A Window on Women
For the nearly two decades I’ve been writing about advances in cardiology, I’ve been hearing about the underrepresentation of women and minorities in cardiovascular clinical trials. I confess, I’ve also assumed things had likely improved over this period. Spurred in part by Wenger’s talk, I elected to take an informal look.
My analysis is by no means rigorous—go ahead, write and tell me about the trials I’ve left out—but here’s what I did. I looked back at the major international cardiology meetings and journal publications of the last 10 years and pulled what I believe are the three biggest randomized controlled trials from each year. I then looked up the reported percentage of women in each of the trials.
The results depressed me. It turns out that, with a few exceptions, the proportion of women being studied in clinical trials has stayed more or less constant over the last decade. In my analysis, only two trials—PRECISION (looking at the cardiovascular safety of pain medications in patients with osteoarthritis or rheumatoid arthritis) and HYVET (looking at indapamide alone or with perindopril in hypertensive adults over aged 80)—managed to enroll more women than men.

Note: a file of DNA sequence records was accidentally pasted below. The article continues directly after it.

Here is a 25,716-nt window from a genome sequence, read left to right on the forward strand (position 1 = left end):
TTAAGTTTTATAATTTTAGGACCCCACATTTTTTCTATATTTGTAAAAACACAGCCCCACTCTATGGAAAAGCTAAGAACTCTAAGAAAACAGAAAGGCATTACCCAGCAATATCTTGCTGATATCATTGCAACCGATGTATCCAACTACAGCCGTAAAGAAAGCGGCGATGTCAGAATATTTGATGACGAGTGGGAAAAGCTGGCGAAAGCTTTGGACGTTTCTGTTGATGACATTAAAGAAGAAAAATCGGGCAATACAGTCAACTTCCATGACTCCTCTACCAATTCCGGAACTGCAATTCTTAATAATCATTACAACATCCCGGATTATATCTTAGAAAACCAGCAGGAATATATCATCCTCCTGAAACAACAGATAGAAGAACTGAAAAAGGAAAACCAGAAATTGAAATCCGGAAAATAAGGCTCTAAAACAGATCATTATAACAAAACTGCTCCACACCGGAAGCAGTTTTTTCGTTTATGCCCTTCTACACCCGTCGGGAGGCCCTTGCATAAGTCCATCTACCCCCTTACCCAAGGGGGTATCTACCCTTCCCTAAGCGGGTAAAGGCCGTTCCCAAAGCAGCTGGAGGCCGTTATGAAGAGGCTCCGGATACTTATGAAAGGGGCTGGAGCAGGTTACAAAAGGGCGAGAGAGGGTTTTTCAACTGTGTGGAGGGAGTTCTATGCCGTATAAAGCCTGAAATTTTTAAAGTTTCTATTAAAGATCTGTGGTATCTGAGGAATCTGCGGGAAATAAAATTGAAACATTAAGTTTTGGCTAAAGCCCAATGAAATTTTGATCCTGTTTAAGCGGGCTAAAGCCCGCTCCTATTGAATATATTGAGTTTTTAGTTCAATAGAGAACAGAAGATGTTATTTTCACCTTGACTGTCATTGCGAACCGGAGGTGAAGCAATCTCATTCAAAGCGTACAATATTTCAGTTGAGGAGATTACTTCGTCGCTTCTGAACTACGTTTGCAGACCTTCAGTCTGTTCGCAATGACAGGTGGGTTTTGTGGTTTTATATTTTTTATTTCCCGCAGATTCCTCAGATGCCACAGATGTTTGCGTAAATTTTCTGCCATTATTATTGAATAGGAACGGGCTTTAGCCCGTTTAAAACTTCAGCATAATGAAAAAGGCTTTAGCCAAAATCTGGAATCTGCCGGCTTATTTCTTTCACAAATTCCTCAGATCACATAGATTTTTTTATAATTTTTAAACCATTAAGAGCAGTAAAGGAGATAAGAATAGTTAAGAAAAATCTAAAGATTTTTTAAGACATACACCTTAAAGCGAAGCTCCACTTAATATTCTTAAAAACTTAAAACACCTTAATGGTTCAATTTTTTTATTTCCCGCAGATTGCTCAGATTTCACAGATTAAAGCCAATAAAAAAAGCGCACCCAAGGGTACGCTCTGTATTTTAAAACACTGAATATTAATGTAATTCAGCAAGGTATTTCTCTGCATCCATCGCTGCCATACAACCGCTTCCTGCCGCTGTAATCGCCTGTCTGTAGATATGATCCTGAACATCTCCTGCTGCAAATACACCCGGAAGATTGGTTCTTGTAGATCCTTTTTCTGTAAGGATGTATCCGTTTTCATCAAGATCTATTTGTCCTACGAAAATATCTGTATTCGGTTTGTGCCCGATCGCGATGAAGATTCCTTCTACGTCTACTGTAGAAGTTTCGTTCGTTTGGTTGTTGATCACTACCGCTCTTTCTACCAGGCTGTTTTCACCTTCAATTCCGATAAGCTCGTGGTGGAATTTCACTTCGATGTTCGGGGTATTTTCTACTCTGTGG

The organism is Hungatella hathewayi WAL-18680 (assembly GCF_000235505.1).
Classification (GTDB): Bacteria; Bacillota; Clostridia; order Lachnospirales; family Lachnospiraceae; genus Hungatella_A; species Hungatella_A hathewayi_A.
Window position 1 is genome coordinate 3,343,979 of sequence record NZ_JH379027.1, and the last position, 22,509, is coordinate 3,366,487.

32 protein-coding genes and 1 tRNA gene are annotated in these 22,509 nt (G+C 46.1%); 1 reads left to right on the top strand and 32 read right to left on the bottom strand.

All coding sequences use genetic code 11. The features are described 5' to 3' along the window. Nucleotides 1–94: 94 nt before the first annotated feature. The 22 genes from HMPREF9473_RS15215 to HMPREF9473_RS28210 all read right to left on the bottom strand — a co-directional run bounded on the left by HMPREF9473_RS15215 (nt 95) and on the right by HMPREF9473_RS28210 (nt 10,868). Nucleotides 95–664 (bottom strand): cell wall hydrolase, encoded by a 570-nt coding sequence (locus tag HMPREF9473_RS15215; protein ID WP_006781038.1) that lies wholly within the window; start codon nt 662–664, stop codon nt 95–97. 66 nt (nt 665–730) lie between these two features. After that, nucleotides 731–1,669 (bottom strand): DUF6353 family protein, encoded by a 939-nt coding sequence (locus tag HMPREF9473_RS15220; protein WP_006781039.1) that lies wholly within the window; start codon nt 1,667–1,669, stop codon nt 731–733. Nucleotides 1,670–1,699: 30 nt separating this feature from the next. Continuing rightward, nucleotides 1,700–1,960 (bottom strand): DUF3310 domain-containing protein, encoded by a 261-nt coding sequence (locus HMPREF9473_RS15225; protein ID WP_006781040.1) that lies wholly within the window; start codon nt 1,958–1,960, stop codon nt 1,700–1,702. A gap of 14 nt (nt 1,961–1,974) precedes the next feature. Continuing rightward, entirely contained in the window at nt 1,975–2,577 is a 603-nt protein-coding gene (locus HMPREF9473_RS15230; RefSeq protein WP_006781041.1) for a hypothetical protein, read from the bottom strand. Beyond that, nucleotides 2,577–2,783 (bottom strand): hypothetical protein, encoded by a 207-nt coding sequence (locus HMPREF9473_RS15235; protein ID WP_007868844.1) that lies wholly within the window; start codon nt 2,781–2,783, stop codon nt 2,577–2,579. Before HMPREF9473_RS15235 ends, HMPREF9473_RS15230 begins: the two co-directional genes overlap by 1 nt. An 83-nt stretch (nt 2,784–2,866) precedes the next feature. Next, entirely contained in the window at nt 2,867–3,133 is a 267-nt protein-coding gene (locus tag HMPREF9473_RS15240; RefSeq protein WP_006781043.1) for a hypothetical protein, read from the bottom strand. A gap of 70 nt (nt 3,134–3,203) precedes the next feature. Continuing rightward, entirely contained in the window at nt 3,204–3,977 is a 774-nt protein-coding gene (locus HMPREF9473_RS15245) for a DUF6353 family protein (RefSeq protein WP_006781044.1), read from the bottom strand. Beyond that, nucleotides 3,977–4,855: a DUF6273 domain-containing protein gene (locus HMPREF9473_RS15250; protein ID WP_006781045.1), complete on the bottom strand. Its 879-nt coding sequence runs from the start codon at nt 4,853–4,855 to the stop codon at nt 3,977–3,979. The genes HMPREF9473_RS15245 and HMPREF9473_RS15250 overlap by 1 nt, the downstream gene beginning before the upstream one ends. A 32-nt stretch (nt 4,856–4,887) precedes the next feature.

Age is a key issue, Wenger noted in her talk: “The exclusion of elderly patients from clinical trials doubly disadvantages women because of the predominance of coronary events in women at older age.”
Out of curiosity, I looked separately at major device trials, which tended to be smaller in terms of subjects but have had a major influence on practicing physicians (and their patients). Here, the TAVR trials and the PFO closure trials stand out for enrolling a relatively high proportion of female patients. At least in the case of TAVR, that proportion speaks in part to the number of elderly patients enrolled, particularly in the first high-risk studies.
The doomed CETP inhibitor trials I elected to break out separately, since these studies were among the largest of the last decade, representing millions of dollars of industry investment. Yet the agents have ultimately been abandoned—or nearly. A dim flicker of hope for this class of drug currently lies in pharmacogenetic studies hoping to prove that carriers of an ADCY9 single nucleotide polymorphism may benefit from therapy. But here’s a wacky idea: since the average proportion of women enrolled in these enormous trials also hovered in the 23% range, is it a given that these drugs would also have flopped if enrollment had been 77% women? I don’t suppose we’ll be finding out soon.
Of note, I started trying to do a similar analysis of the racial mix in all of these big-name trials and swiftly noticed how inconsistently this information is even reported.
There are lots of reasons why women aren’t studied in clinical trials, Roxana Mehran, MD (Icahn School of Medicine at Mount Sinai, New York, NY), told me last week. Disease processes may be different in women than in men, women develop disease at a later age, and at least in the case of coronary diseases, they make up just 30% of the people heading to the cath lab for PCI. “So you can’t expect a 50% enrollment of women for studies in a subspecialty where the prevalence for that procedure is different,” she said.